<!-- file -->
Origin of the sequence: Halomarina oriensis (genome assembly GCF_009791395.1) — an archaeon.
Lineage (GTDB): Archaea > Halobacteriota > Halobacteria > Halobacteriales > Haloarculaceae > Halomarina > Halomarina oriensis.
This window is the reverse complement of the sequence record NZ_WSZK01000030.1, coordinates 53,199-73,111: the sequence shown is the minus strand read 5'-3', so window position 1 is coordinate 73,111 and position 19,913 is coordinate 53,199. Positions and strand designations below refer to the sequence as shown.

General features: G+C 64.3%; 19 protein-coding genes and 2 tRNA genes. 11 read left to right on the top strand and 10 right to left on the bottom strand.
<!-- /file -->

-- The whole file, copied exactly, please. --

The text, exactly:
Origin of the sequence: Halomarina oriensis (genome assembly GCF_009791395.1) — an archaeon.
Lineage (GTDB): Archaea > Halobacteriota > Halobacteria > Halobacteriales > Haloarculaceae > Halomarina > Halomarina oriensis.
This window is the reverse complement of the sequence record NZ_WSZK01000030.1, coordinates 53,199-73,111: the sequence shown is the minus strand read 5'-3', so window position 1 is coordinate 73,111 and position 19,913 is coordinate 53,199. Positions and strand designations below refer to the sequence as shown.

General features: G+C 64.3%; 19 protein-coding genes and 2 tRNA genes. 11 read left to right on the top strand and 10 right to left on the bottom strand.